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Greenhouse gas emissions trading schemes: A global perspective

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An overview of rules and developments in major jurisdictions globally, including the US, Canada, Mexico, Japan, the UK and the EU.

Navigating greenhouse gas emissions schemes worldwide

As global emissions trading systems undergo fundamental changes, understanding the policies and rules around them can alert you to opportunities as well as challenges.

The impacts of greenhouse gas (GHG) emissions continue to be of great concern globally. Innovations have occurred in market-based solutions, technology development and international law, and there are 17 GHG emissions trading schemes that have been established globally, operating in 35 countries, 12 states and seven cities.

These trading schemes present a market-based approach to controlling GHG emissions and mitigating the effects of climate change by limiting the quantity of industrial discharges of GHGs, either through the allocation or purchase of emissions allowances from a central authority or the purchase of emissions credits from market participants. For example, a company that emits more GHGs than its permits allow can buy credits from others willing to sell them. GHG emissions credit units are often known as carbon credits or GHG emission-reduction credits.

With the 2013 – 2020 Kyoto Protocol compliance period coming to an end, meeting intended nationally determined contributions under the Paris Agreement has opened up new challenges, and the resulting changes are confronting GHG emissions trading globally. These changes include economic dynamics, which have lowered the value of emission-reduction credits and have affected the marketplace, potential political opposition to the policies underlying GHG emissions trading and the rise of cost-effective innovations in fnancing GHG emissions reductions.

This report offers readers an overview of the status of GHG emissions trading schemes in major jurisdictions globally, including the United States, Canada, Mexico, Japan, the United Kingdom and the European Union. It illustrates the current status of global GHG emissions trading systems and also offers insights into where the global GHG emissions trading system is headed, alerting readers to potential opportunities and challenges.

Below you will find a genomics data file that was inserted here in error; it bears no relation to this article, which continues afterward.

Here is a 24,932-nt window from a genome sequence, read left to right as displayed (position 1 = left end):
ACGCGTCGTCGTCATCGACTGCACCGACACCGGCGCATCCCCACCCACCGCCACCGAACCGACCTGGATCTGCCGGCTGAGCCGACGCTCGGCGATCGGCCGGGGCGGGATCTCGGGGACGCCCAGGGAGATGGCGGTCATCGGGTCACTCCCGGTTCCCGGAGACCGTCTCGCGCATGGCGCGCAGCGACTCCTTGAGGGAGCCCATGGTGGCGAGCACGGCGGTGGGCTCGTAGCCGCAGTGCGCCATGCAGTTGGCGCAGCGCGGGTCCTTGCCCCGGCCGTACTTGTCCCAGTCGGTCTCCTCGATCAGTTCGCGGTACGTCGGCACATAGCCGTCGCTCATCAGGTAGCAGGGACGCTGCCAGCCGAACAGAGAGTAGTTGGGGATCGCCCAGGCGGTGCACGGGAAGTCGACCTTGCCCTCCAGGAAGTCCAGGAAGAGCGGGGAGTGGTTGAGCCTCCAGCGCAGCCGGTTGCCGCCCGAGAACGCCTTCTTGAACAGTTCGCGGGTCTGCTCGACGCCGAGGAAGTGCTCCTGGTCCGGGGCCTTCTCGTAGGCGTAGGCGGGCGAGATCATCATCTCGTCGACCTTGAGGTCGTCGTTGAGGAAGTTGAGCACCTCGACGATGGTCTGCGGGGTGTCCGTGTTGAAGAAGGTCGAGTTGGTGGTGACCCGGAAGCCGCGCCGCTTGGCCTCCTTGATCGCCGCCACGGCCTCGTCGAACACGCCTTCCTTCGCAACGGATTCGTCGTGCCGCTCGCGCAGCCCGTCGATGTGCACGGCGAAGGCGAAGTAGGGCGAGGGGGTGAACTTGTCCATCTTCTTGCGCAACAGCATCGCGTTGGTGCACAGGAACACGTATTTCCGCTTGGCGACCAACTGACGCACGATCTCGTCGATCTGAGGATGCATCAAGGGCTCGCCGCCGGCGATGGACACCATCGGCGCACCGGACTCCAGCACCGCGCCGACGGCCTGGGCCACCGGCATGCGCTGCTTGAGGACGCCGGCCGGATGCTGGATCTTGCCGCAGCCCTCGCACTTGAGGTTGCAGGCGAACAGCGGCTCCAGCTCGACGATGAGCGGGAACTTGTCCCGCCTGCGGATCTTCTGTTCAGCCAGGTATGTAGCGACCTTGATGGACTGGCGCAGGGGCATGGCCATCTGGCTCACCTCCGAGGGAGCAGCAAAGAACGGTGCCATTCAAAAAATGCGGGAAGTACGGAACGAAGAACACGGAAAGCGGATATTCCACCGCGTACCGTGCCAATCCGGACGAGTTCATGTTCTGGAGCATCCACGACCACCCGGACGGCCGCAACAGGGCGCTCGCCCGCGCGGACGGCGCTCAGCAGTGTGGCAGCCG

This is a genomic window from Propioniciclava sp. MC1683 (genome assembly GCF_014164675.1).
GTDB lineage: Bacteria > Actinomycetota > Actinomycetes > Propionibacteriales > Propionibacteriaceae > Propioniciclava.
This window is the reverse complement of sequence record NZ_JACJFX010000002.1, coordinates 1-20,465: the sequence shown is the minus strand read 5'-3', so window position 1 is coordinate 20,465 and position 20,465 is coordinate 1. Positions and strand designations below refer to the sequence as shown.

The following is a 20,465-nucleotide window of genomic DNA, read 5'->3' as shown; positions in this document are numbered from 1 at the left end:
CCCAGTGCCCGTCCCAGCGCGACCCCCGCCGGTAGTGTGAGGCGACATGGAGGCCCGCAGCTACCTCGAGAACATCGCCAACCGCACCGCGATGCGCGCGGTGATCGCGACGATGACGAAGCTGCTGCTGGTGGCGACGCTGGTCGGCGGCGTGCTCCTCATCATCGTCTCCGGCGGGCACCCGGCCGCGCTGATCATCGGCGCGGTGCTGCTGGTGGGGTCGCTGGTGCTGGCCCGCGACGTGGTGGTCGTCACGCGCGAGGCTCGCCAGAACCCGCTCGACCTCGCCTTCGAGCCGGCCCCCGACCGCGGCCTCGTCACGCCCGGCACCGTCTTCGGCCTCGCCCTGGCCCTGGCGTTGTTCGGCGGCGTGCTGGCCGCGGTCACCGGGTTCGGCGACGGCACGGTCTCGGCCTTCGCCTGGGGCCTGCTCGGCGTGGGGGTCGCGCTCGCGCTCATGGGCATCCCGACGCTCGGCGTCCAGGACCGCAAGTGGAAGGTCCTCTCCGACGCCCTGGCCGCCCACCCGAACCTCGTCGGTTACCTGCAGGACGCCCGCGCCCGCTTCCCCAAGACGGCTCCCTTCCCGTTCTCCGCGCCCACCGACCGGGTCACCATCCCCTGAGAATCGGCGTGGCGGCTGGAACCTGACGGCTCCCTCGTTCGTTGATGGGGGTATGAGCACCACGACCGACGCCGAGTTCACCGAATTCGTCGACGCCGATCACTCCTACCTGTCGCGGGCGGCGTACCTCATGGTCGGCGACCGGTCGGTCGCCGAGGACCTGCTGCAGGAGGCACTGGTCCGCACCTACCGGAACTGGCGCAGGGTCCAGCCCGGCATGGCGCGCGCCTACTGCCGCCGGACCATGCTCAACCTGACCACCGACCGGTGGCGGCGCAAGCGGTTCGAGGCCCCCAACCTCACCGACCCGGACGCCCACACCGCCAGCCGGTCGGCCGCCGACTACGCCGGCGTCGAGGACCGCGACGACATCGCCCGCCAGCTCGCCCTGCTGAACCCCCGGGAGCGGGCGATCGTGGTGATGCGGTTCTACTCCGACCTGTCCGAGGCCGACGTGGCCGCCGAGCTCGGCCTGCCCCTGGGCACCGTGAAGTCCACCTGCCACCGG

United States

Individual states are expected to take the lead in regulating greenhouse gas emissions.

California Coast and Pacific Ocean

Canada

Ontario and Québec lead the way in developing trading schemes.

aerial view of Toronto, Canada

Mexico

Implementation of a cap-and-trade program and compliance market is expected by 2021.

Monarch butterflies

United Kingdom

EU's trading scheme framework dominates, but Brexit brings uncertainty.

Wind Electricity

European Union

The world’s biggest trading scheme sees proposals intended to stabilize the market and links to Switzerland.

Offshore Wind Platform

Japan

Tokyo Metropolitan Government's and Saitama Prefecture's schemes are connected as Japan considers a national scheme.

Japanese bamboo

The global future

Regional trading systems are expected to expand and increase their connections with one another.

Greenhouse gas emissions

Global auction statistics

Mapping emissions trading globally

The global future

Insight
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Regional trading systems are expected to expand and increase their connections with one another

Carbon pricing and trading regimes are developing regionally in a bottom-up approach, rather than through a global top-down approach as some may have anticipated. As a result of this approach, regional trading programs are expected to expand in the coming years. For example, as the Canadian Province of Ontario intends to connect its emerging greenhouse gas (GHG) trading scheme with the California and Québec regimes by 2018, in the US, Oregon and Washington State are reportedly considering similar action.

However, the lack of an overarching global trading system leaves regional systems and those entities regulated by those systems in a slightly precarious position, as demonstrated by the litigation surrounding California's regional trading system. Other regional programs, such as the Australian emissions trading system, have already been disbanded due to political changes in the region.

The force of international cooperation, even in the form of "soft law" should not be underestimated though. With COP23 coming up in November 2017, those who see emissions trading as a potential solution for carbon reduction will be eager to see the development of rules and procedures for international carbon trading.

Regulated businesses in the industrial and electricity sectors developing or acquiring power generation and other regulated stationary sources that have or are developing carbon pricing and/or trading regimes should understand the scope and limitations of emissions trading. Carbon trading systems may present operators and acquirers of regulated facilities with unique local compliance obligations, along with potential opportunities to take advantage of connections between different regional systems.

Going forward, as regional trading markets emerge, disband, change and connect with other regions, it will be important for market participants to remain aware of the legal and political developments and opportunities surrounding these issues as they develop, finance, acquire, sell and operate regulated emissions sources.

 

 

This publication is provided for your convenience and does not constitute legal advice. This publication is protected by copyright.
© 2017 White & Case LLP

 

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